The movie also sparked an interest in the Camino. In 2011, the year the film was released in the U.S., American Pilgrims on the Camino issued 1,858 credentials — a kind of “pilgrim’s passport,” Religion News Service reported. In 2012 that number went up to 3,570, and in 2013 it was 5,128. It continued to climb — reaching more than 7,000 credentials — until the pandemic hit in 2020.
But despite striking a chord with many viewers, the movie grossed a disappointing $4.4 million in U.S. theaters and $7.5 million internationally, and ended up bankrupt, Metro Philadelphia reported. Not long after, it landed in a motion-to-abandon-rights court in Delaware.
Then a couple of years ago a friend helped Estevez retrieve the rights, and it was repackaged and made ready for reboot through Fathom Events — for one night only — on Tuesday, May 16.
“I had such high hopes, and then the movie kind of disappeared, and I was very disappointed,” Estevez said in the interview with Arroyo. “You put all that effort into something, but then here we are.”
“And again, it’s about the journey,” he said. “It’s not necessarily always about the destination. I know that sounds cliché, but I think this is one instance where it is living proof.”
The rerelease featured an interview at the end of the movie between Estevez, Sheen (a Catholic), and travel guru Rick Steves (a Christian), where they discussed the Camino, religion, travel, and the pandemic.
Regarding Estevez’s faith, Arroyo recalled that when the original movie came out Estevez, who has called himself an agnostic, said he was “a work in progress.” “Are you still?” Arroyo asked.
“I think we’re all a work in progress, aren’t we?” Estevez responded. “That sort of in the center of that piece of marble. We all reside and we sort of, you know, life sort of chips away and finds the authentic self.”
Arroyo said he found a quote from Estevez where he said “film is an illusion, fame is ephemeral, faith and family are what will endure.”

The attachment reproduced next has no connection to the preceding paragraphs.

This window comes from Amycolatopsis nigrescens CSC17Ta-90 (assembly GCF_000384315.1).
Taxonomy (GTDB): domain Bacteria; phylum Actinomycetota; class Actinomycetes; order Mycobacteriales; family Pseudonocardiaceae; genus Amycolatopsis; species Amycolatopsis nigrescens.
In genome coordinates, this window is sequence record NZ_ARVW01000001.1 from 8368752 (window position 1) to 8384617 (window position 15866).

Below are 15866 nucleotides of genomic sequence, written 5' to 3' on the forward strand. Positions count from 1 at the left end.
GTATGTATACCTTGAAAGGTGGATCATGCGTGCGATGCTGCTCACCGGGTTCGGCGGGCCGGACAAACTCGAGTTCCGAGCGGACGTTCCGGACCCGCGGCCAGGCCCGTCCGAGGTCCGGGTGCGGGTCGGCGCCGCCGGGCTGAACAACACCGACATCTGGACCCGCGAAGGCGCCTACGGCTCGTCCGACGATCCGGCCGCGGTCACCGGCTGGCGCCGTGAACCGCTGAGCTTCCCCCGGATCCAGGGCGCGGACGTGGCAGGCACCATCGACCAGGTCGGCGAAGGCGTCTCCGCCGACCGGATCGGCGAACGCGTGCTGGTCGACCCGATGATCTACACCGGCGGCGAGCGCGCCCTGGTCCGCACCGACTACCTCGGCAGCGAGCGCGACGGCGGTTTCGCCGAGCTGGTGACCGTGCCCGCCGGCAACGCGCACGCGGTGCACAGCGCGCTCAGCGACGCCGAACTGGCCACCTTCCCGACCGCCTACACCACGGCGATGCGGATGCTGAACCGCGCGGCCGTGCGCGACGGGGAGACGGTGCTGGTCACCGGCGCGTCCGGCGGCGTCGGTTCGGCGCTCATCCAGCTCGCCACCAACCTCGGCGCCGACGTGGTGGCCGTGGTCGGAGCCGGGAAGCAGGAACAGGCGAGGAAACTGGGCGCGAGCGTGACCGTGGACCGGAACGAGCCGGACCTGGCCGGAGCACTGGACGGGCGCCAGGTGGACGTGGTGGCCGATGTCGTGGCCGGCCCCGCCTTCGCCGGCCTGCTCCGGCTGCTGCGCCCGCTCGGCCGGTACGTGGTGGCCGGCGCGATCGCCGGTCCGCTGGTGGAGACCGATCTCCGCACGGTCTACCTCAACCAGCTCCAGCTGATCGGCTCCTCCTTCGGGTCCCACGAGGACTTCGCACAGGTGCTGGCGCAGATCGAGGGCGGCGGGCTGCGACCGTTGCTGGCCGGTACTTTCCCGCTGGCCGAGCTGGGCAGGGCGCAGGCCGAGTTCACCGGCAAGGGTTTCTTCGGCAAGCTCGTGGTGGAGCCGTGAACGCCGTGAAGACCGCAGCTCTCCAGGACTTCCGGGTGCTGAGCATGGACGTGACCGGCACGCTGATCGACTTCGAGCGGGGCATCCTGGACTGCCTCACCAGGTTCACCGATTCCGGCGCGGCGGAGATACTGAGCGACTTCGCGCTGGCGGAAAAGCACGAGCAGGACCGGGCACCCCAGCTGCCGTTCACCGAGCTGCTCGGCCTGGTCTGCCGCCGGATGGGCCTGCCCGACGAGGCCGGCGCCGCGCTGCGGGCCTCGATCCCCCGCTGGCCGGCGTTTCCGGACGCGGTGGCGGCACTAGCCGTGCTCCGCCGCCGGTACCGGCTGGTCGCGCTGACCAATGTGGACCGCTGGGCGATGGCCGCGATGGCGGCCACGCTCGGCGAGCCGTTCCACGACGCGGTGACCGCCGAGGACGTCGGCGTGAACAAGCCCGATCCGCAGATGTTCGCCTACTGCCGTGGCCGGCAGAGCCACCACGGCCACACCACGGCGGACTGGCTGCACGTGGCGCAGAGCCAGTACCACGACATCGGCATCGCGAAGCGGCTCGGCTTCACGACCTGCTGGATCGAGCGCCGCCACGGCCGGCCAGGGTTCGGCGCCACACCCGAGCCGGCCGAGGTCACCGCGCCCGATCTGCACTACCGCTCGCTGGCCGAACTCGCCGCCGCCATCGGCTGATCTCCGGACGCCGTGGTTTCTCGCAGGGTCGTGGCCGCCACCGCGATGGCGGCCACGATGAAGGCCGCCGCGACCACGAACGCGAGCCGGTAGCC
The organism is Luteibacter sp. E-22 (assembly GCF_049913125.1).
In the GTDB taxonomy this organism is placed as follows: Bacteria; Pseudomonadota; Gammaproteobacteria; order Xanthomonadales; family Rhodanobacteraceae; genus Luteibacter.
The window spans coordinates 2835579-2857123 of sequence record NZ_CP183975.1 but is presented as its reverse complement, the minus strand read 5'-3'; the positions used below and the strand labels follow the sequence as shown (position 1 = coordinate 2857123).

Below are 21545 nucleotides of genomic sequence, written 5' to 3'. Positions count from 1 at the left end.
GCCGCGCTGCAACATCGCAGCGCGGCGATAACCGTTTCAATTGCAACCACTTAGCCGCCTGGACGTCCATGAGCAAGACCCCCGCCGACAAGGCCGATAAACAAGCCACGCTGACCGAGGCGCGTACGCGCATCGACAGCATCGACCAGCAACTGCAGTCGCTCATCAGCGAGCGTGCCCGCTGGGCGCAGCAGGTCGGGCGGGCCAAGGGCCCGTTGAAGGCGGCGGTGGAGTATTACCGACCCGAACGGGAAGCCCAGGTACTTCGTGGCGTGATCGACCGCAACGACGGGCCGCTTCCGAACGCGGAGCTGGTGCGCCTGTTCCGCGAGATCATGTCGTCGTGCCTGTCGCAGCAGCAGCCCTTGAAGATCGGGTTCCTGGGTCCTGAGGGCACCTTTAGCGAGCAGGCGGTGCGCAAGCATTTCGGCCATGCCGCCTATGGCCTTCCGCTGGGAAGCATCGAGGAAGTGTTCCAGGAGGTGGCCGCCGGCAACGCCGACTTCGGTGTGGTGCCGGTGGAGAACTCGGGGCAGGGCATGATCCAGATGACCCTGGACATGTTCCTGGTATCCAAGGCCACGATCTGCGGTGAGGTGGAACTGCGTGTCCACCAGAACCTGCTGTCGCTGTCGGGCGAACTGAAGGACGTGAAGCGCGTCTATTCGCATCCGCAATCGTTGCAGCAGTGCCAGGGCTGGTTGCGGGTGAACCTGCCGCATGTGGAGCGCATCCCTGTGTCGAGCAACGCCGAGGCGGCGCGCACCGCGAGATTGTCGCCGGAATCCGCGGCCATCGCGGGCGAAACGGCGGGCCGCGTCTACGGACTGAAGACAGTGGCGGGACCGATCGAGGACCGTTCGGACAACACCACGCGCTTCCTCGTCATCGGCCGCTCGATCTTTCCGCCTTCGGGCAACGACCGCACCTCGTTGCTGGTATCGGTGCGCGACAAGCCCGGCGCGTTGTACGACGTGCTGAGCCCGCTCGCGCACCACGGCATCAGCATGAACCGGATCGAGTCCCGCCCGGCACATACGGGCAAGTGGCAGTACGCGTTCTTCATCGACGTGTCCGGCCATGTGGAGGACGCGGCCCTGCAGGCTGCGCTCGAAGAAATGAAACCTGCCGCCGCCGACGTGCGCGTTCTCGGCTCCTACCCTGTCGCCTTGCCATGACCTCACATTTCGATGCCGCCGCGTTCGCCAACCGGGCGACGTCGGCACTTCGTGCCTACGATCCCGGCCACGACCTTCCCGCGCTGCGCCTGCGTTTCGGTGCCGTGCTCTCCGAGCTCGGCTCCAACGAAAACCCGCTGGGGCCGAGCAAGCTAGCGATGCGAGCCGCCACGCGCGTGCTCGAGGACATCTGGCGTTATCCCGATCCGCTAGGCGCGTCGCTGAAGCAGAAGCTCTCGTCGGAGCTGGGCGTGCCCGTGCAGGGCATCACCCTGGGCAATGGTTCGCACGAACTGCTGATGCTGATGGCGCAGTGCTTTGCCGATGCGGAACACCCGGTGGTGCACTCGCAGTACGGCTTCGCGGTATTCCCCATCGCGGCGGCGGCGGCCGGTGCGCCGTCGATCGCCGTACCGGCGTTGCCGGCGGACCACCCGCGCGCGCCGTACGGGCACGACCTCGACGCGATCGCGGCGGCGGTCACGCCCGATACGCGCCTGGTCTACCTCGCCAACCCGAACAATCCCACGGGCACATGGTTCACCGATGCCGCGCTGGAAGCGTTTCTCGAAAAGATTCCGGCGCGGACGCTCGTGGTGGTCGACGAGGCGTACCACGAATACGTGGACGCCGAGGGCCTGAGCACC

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“How did you come to that formula?” Arroyo asked.
“Well, growing up in a show business household where my father stressed that family was important,” Estevez responded. “The work, yes, is important, but at the end of the day, you are left with the people that you love and the people who love you.”
“They’re not gonna bury you with all of your movies. They’re not gonna bury you with your work,” he continued. “So for me it was the family connection and staying close to not only my parents, but my siblings and now my children, and now my granddaughter.”
“The Way” doesn’t feel like a “wandering film,” Arroyo told Estevez, but more like a particular destination. “Do you have a particular destination?” Arroyo asked.
“I feel like I’m on this extraordinary road, this extraordinary journey where there’s so many discoveries being made every day in my life,” Estevez responded. “There are wonderful joys and wonderful disappointments. I embrace the disappointments as well, because sometimes the lessons that you learn the most from are not necessarily the triumphs of your life.”
“You have to look at every situation as a watershed for learning, for getting to whatever that next level is,” he continued. “And that, I think, has allowed me to re-embrace this rerelease of the movie.”